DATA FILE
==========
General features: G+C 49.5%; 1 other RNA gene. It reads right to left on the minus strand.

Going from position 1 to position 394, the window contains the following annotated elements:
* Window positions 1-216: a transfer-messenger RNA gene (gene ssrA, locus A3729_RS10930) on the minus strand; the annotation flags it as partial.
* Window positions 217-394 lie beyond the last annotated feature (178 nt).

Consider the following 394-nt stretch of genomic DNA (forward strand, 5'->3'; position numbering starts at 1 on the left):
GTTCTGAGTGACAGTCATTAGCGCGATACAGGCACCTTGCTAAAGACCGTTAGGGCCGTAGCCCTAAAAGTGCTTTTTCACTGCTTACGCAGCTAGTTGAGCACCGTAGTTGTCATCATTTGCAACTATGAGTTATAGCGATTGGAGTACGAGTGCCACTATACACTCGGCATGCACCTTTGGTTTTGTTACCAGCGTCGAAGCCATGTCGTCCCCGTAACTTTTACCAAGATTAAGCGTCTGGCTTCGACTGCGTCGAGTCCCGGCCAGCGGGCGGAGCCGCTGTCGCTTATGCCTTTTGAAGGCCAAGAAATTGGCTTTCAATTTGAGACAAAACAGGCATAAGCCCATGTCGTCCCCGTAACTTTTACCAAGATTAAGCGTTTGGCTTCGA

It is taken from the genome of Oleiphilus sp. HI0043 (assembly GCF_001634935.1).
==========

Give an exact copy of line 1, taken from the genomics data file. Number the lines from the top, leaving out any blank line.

General features: G+C 49.5%; 1 other RNA gene. It reads right to left on the minus strand.